Anatomy of an Independent Primary Care ACO, Part I
While concepts and theories can go a long way, sometimes the best way to understand something is through a concrete example. So, from time to time, ACO Insider will check in on a new accountable care organization composed of 14 independent physicians in 11 practices in McAllen, Tex.
We chose them because they share many of the same questions and concerns as quite a few of you readers: Will this work? Where do I begin? How can we do this, since we have no free time or money? How much will this cost? Will there be any shared savings? Do we have to affiliate with a hospital or a large practice? Are we too small? How do we apply for the Medicare Shared Savings Program (MSSP)? What will change in my practice?
The name of the ACO is Rio Grande Valley Health Alliance (RGVHA). It was formed in January 2012 as a "network-model" ACO, meaning that the physicians stay in their separate independent practices but participate in the ACO through contract. Its first – and as of this writing, only – ACO payer contract is with Medicare, the MSSP.
So far, there have been a number of unexpected highs and a number of unexpected lows. The primary care physicians of RGVHA hope that by sharing their story, they can help you better navigate your own ACO course.
Opportunity for primary care
Dr. Luis Delgado became intrigued by the possibility under accountable care of rewarding primary care physicians for the savings they generate while maintaining or improving quality. Instead of resisting change, he saw opportunity.
He also saw a chance to do something about McAllen’s reputation, gained through Dr. Atul Gawande’s 2009 article in the New Yorker entitled, "The Cost Conundrum." That article focused on McAllen’s Medicare health costs, which were almost twice those of its Rio Grande River neighbor, El Paso.
However, beyond having a vision, he had no know-how and no budget.
Fortunately, as readers of this column know, there is so much documented "low-hanging fruit" for primary care to generate savings through value-based care that the strategic time and expertise expenditures proved not to be significant. The legal structure and backroom business logistics for a small network-model primary care physician ACO are also relatively straightforward. RGVHA has two full-time administrative staffers, one part-time president (Dr. Delgado), and one part-time medical director (Dr. Roger Heredia).
However, the new ACO data collection, sorting, and reporting requirements were somewhat daunting – that is, until they met Dr. Gretchen Hoyle of MD Online Solutions (MDOS). Dr. Hoyle is a practicing pediatrician who spearheaded the design of a physician-friendly care management data system for her practice and found it ideal for the accountable care era. Her company targets small- to medium-sized physician-led ACOs.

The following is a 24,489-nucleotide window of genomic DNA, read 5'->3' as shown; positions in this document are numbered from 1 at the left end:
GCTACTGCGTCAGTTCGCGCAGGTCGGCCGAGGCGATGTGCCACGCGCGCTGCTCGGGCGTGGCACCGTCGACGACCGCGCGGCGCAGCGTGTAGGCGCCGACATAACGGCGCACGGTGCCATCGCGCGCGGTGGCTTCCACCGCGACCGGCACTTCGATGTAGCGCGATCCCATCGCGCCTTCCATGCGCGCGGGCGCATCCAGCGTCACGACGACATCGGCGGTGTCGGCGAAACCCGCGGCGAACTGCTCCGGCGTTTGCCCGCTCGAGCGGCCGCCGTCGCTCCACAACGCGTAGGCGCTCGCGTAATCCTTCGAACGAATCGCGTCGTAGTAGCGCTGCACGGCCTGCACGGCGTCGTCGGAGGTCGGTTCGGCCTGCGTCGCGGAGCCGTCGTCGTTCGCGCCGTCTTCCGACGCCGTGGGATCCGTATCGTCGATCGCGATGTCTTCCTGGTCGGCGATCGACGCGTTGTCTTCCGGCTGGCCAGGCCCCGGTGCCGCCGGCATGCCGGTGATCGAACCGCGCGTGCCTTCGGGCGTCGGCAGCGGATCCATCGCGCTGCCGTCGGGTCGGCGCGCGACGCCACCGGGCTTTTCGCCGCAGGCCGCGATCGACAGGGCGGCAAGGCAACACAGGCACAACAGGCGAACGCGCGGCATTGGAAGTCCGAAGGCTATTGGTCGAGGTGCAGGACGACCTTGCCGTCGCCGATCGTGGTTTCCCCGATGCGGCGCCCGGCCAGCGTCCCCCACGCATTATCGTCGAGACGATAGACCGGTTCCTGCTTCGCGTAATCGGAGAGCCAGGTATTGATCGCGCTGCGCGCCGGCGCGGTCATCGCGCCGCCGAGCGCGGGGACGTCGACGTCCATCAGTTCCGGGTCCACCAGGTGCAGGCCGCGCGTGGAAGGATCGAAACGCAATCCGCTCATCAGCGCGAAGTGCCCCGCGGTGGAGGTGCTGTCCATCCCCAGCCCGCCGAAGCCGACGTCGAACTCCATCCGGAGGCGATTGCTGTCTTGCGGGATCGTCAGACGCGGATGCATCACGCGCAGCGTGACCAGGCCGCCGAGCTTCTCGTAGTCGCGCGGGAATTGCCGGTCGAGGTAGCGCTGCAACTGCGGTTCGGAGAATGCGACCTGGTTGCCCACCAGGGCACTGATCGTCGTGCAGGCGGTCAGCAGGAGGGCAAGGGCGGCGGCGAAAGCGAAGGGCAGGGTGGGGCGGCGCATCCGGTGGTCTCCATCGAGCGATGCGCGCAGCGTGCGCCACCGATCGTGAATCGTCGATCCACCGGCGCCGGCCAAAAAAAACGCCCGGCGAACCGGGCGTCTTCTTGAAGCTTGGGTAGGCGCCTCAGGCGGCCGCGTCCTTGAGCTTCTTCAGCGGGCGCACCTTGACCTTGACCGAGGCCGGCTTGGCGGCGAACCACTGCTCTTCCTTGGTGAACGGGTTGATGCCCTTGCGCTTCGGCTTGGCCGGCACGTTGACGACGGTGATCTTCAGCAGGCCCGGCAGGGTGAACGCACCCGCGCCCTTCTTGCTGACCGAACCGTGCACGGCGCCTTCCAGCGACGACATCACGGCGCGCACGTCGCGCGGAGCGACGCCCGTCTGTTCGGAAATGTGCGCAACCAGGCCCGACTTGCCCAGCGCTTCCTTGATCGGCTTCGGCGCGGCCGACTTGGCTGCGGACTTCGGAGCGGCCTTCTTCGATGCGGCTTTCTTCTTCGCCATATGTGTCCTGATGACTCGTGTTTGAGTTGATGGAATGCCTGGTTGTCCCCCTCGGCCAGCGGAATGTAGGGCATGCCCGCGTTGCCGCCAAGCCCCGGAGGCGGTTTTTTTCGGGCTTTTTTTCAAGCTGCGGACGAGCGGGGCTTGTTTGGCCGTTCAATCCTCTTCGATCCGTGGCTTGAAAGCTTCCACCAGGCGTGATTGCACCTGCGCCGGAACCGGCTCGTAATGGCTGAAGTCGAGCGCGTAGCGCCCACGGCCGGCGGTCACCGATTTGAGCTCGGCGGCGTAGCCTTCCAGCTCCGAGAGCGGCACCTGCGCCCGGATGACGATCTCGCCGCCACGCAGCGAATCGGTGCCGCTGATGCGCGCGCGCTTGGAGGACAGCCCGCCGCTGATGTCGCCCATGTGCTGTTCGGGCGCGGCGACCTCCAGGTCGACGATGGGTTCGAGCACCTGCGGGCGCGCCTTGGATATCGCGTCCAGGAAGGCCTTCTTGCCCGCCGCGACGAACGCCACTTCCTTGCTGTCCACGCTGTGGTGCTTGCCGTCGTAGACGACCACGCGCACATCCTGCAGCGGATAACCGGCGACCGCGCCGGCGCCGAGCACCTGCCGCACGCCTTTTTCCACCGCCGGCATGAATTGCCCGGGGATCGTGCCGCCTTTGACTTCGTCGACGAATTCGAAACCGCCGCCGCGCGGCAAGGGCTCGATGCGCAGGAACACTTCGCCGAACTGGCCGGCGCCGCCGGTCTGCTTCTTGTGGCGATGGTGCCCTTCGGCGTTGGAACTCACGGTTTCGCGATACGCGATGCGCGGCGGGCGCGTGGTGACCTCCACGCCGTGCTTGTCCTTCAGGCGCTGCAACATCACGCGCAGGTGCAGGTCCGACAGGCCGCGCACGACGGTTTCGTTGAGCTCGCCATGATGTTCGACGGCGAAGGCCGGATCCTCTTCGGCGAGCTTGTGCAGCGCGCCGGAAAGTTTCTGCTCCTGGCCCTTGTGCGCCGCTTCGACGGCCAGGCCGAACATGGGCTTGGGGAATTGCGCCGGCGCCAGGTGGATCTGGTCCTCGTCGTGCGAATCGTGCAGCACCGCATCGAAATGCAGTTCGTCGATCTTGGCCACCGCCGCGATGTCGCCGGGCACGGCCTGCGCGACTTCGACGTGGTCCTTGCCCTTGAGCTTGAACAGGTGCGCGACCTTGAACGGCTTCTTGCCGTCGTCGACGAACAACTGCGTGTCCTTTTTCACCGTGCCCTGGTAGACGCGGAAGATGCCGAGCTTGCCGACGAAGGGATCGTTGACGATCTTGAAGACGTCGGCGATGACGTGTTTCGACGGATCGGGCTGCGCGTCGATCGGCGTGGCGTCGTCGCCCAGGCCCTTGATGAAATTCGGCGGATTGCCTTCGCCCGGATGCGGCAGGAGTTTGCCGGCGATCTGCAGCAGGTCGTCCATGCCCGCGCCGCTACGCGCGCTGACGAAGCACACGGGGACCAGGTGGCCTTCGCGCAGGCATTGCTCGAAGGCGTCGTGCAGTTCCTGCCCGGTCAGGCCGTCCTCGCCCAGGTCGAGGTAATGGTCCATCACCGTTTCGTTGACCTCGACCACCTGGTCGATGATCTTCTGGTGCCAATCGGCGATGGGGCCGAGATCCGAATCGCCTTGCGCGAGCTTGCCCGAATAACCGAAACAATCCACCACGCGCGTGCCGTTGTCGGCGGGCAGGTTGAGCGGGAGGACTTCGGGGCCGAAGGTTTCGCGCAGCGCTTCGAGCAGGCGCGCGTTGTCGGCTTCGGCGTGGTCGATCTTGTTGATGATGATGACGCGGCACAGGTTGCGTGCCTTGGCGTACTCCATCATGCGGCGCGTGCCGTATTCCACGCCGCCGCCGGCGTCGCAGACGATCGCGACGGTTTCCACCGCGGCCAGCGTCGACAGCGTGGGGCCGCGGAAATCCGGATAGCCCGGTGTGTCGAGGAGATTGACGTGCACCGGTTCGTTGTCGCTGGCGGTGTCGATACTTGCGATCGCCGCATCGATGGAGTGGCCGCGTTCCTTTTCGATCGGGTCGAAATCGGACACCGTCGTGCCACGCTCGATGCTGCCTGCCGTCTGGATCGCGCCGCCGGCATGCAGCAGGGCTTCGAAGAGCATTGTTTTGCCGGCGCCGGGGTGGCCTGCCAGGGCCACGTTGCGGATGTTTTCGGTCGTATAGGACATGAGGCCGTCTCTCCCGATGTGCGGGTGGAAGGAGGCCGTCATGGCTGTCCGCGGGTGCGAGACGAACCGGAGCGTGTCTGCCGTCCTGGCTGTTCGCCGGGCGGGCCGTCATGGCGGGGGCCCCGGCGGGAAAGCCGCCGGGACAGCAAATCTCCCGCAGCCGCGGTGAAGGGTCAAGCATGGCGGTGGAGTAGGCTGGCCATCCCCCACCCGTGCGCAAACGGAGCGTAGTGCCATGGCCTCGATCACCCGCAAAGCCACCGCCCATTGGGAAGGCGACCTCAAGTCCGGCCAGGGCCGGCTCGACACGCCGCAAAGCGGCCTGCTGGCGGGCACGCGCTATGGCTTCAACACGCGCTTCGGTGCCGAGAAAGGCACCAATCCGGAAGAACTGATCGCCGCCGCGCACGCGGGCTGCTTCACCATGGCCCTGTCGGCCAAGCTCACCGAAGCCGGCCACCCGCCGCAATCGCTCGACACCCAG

MDOS was able to tailor a nimble ACO solution scaled to RGVHA’s needs, thus allowing RGVHA to supply its last missing piece in a cost-effective manner. Because she is a practicing physician, Dr. Hoyle helps interpret the data and leads a weekly data-driven staff conference call with the ACO’s nurse care coordinators.
Approved for the Medicare ACO
Despite initial fears, RGVHA found that the MSSP application process was not intimidating at all. It turned out to be a reflection of its business structure and primary care physician ACO strategy.
"If you get your game plan together ahead of time, independent primary care physicians should be successful in applying for the Medicare Shared Savings Program," stated Dr. Delgado. "We found that Medicare is supportive of this type of ACO, I guess because it sees their potential to improve health care," he said.
The Centers for Medicare & Medicaid Services does indeed support these types of ACOs, as RGVHA qualified for one of the last Advanced Payment Program grants. The CMS is so confident that these physician-led, nonmetropolitan ACOs will work, that the agency actually fronted the infrastructure and operational money to them. RGVHA was one of the last grantees of this one-time appropriation.
They began the MSSP program Jan. 1, 2013, opting not to take risk and to receive 50% of the savings they generated for the 5,000 patients attributed to them, if quality and patient satisfaction metrics are met.
‘I haven’t had this much fun practicing medicine in 10 years!’
To decide what type of initiatives to undertake, the physicians read the Physician’s Accountable Care Toolkit (profiled in an earlier column) and convened a weekend workshop. They were pleasantly surprised when they realized that so many savings and quality improvement opportunities are available to primary care physicians under accountable care – and control over the physician-patient relationship was being returned to them.
They targeted diabetes management, patient engagement, best practices for enhanced prevention and wellness, and home health management.
One physician summed up the mood when she exclaimed, "I haven’t had this much fun practicing medicine in 10 years."
As they celebrate their first year under the MSSP, how are they doing? To read more, visit Part II: Our Secret Weapon, and Our Biggest Disappointment.
This article appears courtesy of Internal Medicine News. Bo Bobbitt is the author of Internal Medicine News "ACO Insider" column.
Bo has many years of experience assisting physicians form integrated delivery systems. He has spoken and written nationally to primary care physicians on the strategies and practicalities of forming or joining ACOs. This article is meant to be educational and does not constitute legal advice. For additional information, please contact Bo Bobbitt.